How can I obtain a green card after my student visa expires? 4 Answers as of July 12, 2011

I entered the US on a student visa and I legally obtained a SS# I graduated university with a BSc degree. I was legally employed to the best of my knowledge and have been paying and filing my taxes successfully for over 4 years now. My student visa has expired and I want to know if I can apply at my local immigration office to adjust my status so I can obtain a green card and be able to travel outside of the US.

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Law Office of Christine Troy
Law Office of Christine Troy | Christine Troy
It sounds like you are still in student status (meaning that DHS has not yet terminated your status) but are in violation of your status, because you graduated years ago and have been working for several years. Because of this, you can't change your status to a difference visa category in the US. Instead you have to go through consular processing, being aware that there is a real risk that a US consulate will not give you a new visa due to your past violation. I recommend that you consult with a competent immigration attorney to assess the likelihood of success and to determine if any green card avenues are open for you.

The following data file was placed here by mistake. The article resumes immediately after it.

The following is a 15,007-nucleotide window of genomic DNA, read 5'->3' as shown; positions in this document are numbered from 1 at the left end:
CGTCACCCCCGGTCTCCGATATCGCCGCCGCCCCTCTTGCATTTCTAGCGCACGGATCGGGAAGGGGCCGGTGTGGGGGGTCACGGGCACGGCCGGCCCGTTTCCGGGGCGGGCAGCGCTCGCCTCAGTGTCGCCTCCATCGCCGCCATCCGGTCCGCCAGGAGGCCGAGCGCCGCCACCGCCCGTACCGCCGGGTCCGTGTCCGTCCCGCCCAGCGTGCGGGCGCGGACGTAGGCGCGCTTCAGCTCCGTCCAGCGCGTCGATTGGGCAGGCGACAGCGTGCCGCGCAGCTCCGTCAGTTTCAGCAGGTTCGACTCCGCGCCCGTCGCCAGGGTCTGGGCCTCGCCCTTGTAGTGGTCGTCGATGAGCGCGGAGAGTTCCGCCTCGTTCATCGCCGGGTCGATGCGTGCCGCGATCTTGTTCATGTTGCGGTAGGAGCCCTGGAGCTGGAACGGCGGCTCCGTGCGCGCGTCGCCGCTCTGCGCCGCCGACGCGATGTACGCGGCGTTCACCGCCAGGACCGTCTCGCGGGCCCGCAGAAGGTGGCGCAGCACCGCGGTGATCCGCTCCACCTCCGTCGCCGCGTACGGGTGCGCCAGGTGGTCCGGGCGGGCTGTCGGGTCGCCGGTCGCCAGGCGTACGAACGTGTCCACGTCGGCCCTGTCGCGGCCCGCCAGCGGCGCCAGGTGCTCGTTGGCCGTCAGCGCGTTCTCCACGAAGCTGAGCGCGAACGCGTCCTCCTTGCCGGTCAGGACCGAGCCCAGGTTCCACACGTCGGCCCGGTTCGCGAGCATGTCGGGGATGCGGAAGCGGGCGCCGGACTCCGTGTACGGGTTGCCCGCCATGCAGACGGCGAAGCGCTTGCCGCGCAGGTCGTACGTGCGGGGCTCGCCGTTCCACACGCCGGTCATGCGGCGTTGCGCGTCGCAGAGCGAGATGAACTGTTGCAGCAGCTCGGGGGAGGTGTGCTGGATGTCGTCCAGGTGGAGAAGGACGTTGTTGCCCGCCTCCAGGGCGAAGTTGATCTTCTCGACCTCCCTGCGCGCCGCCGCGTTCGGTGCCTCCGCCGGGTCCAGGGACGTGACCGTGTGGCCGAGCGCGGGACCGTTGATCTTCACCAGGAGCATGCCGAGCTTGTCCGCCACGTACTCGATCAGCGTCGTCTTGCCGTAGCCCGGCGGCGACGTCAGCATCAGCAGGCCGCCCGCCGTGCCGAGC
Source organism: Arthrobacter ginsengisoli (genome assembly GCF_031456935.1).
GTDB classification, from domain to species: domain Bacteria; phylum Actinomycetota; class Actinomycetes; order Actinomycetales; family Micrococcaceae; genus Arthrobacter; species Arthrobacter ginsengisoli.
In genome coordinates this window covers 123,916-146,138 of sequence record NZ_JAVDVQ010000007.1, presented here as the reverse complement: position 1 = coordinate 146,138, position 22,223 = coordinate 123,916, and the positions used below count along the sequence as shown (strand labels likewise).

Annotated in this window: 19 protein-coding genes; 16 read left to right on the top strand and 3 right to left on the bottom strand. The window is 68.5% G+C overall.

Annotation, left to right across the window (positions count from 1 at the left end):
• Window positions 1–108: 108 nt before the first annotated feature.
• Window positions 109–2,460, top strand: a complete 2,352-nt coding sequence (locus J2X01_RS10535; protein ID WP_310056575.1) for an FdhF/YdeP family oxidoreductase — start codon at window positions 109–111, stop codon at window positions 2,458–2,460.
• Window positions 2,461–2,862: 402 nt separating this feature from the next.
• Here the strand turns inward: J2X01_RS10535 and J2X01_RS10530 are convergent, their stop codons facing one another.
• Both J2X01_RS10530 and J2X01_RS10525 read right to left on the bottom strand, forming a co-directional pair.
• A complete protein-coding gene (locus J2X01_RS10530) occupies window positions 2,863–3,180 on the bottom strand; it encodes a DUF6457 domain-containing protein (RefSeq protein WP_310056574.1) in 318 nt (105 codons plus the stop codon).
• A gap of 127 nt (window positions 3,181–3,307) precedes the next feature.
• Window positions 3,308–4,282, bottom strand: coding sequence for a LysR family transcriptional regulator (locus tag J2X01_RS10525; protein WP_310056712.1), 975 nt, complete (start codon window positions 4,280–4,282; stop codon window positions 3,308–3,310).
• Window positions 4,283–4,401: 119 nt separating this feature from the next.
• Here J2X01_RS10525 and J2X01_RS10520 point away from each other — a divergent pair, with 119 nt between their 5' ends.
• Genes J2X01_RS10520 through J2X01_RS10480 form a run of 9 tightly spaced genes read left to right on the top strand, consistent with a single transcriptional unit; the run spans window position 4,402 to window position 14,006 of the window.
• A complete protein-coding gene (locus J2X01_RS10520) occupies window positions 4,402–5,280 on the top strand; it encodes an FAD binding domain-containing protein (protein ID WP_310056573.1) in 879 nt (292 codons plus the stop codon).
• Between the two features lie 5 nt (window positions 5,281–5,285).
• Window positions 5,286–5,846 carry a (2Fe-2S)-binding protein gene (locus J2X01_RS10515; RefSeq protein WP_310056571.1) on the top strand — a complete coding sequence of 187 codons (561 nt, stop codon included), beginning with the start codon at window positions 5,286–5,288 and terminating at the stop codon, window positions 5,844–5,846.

Answer Applies to: California
Replied: 7/12/2011
Law Office of Immigration & International Trade Law
Law Office of Immigration & International Trade Law | Linda Liang
PLR is not a right. It is a privilege. You are not entitled to green card because you have been here for a while. I bet you don't mean that way. Your employer has to sponsor you a work visa before you can legally work here. You have been illegal all this time. You should have a face-to-face discussion with a lawyer to determine your option. Good luck!
Answer Applies to: Florida
Replied: 7/11/2011
Christian Schmidt, Attorney at Law
Christian Schmidt, Attorney at Law | Christian Schmidt
Since you state that you worked for 4 years, it appears that your student status lapsed. Unless you changed your status to one that would authorize employment, you currently do not have legal status that would allow you to adjust your status to one of a lawful permanent resident. Paying taxes does not make a difference. A bone fide marriage to a U.S. citizen would be the only exception from that rule. I recommend that you consult with an immigration attorney before you take any steps towards a green card to determine whether you are eligible for adjustment of status. Moreover, your immigration history may even bar you for up to 10 years from obtaining legal status if you leave the U.S. after being without legal status for more than six months. On the other hand, if you are currently in lawful status, you must first identify a basis for seeking a green card as an adjustment application hinges on an immigrant visa petition. Such a visa petition can be based on an offer of employment, qualifying family relations, or winning the annual diversity lottery.
Answer Applies to: California
Replied: 7/11/2011
Law Offices of Caro Kinsella
Law Offices of Caro Kinsella | Caro Kinsella, Esq.
If your student visa expired then you are not in lawful status, and your can only adjust your status to a lawful permanent resident if you are in lawful status. You need to consult with an Immigration Attorney to see what can be done.
Answer Applies to: Florida
Replied: 7/11/2011
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